Central Bank of Ireland figures from March 2022 show that mortgage rates in Ireland are among the most expensive in the Eurozone. That’s second only to Greece.
Yet rates are starting to increase, ahead of a possible rise in European mortgage rates as early as July.
A first-time buyer in Ireland will take out a mortgage of about EUR 270,000, paying EUR 176 extra per month or EUR 2,100 per year more than the average in the Eurozone. That’s over a 30-year term.
In March, borrowers paid an average rate of 2.78pc, which is up by 0.2 percentage points from February. However, the average rate across the Eurozone was up by 0.9 percentage points in March to 1.46pc. That’s the highest level in 36 months.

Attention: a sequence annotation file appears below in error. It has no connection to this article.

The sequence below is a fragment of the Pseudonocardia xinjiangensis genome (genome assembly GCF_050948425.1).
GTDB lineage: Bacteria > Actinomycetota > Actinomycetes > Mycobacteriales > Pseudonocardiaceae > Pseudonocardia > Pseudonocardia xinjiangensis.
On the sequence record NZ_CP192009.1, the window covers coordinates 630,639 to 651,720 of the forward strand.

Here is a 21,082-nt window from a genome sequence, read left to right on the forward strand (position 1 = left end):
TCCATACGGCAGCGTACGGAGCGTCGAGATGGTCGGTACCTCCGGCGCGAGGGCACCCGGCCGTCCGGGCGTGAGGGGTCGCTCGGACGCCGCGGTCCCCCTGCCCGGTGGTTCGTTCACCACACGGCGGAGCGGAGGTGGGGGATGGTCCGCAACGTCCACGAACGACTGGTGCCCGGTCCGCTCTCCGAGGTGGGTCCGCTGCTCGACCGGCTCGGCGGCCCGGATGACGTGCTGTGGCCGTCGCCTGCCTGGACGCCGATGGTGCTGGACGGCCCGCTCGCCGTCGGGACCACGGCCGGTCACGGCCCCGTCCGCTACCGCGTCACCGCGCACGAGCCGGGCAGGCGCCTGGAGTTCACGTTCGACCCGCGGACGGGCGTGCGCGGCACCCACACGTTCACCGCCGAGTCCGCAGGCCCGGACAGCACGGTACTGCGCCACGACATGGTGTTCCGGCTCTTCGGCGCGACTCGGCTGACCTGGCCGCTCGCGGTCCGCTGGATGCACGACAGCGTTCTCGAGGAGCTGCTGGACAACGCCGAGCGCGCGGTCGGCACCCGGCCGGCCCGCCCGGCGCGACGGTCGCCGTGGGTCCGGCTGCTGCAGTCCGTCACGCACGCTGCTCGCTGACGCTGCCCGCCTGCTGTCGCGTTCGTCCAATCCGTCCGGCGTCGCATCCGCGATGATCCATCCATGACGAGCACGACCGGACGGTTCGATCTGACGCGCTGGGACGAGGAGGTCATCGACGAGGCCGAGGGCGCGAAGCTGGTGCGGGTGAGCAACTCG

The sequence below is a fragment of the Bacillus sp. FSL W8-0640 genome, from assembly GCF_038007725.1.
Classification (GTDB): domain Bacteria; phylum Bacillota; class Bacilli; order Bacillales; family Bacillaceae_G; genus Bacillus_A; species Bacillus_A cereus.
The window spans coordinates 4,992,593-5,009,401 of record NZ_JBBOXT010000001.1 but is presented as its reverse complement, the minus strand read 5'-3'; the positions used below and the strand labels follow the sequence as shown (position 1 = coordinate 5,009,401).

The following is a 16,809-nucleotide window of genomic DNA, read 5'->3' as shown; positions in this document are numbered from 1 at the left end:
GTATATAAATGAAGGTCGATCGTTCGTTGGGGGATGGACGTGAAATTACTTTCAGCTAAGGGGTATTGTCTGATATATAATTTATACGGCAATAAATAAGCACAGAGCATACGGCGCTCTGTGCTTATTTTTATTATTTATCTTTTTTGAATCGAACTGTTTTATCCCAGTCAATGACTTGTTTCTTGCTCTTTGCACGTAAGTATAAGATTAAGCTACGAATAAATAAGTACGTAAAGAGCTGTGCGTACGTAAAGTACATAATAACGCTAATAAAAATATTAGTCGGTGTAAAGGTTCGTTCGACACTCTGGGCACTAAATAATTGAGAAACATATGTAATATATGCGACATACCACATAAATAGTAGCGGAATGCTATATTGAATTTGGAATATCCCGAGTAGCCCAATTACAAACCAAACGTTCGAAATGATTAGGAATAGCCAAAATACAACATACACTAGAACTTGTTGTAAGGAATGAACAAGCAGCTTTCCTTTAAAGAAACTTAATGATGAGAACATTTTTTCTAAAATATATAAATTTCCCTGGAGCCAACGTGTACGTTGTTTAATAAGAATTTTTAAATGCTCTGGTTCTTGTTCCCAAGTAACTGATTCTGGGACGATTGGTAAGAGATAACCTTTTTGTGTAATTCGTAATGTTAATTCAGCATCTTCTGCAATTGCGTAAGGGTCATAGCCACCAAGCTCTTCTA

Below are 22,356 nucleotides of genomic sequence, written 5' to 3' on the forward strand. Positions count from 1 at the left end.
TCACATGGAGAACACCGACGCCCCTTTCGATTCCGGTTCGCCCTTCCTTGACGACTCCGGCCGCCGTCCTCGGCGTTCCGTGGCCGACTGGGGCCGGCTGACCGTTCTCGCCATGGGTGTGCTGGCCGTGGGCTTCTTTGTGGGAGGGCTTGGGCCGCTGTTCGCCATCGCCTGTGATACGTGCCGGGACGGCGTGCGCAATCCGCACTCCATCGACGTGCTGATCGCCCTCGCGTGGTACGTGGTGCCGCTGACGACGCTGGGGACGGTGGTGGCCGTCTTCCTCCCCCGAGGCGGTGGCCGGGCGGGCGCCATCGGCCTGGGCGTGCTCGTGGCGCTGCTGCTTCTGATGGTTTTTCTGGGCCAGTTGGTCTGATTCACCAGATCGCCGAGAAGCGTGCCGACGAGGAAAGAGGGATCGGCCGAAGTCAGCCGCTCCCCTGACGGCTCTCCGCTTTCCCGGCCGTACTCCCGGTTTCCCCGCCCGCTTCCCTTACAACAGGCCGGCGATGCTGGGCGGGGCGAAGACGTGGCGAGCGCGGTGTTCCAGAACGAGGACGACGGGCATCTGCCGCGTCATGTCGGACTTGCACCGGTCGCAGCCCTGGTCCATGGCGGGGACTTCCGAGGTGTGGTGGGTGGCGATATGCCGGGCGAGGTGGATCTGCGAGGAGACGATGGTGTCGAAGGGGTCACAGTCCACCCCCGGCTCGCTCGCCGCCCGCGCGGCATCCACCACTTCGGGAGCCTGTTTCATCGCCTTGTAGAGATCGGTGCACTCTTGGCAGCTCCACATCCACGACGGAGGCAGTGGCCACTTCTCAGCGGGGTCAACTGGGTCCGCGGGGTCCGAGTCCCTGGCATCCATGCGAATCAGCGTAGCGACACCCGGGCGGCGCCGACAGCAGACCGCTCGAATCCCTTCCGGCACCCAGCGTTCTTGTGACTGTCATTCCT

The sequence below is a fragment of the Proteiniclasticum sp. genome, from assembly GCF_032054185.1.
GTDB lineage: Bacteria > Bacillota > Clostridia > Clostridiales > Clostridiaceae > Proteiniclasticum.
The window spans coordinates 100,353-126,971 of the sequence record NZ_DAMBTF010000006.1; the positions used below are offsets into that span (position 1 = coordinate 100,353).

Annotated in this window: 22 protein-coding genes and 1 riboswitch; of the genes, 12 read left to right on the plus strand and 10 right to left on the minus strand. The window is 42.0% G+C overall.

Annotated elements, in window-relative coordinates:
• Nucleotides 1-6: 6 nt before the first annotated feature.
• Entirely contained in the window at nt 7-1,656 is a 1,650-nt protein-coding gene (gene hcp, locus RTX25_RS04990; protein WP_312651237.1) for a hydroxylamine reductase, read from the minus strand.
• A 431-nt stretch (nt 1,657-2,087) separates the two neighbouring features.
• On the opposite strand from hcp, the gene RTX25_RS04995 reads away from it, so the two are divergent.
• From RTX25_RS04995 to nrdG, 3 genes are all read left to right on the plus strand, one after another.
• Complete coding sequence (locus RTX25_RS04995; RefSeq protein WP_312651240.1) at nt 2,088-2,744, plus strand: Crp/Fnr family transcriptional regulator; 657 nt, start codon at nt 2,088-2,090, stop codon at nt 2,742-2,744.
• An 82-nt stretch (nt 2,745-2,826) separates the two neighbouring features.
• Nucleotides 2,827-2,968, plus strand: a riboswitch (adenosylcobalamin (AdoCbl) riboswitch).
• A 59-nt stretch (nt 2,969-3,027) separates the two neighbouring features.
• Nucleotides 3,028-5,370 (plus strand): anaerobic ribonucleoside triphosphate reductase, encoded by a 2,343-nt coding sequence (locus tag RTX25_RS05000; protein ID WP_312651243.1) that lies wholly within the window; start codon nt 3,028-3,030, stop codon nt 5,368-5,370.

Meanwhile, Avant Money and ICS Mortgages have increased their rates, and Permanent TSB, Bank of Ireland, and EBS have reduced some of their rates.
Irish banks justify higher lending rates because they struggle to enforce security if a borrower can’t pay back the loan. Therefore, they have to hold around triple the capital to protect against potential loan losses compared to other European banks.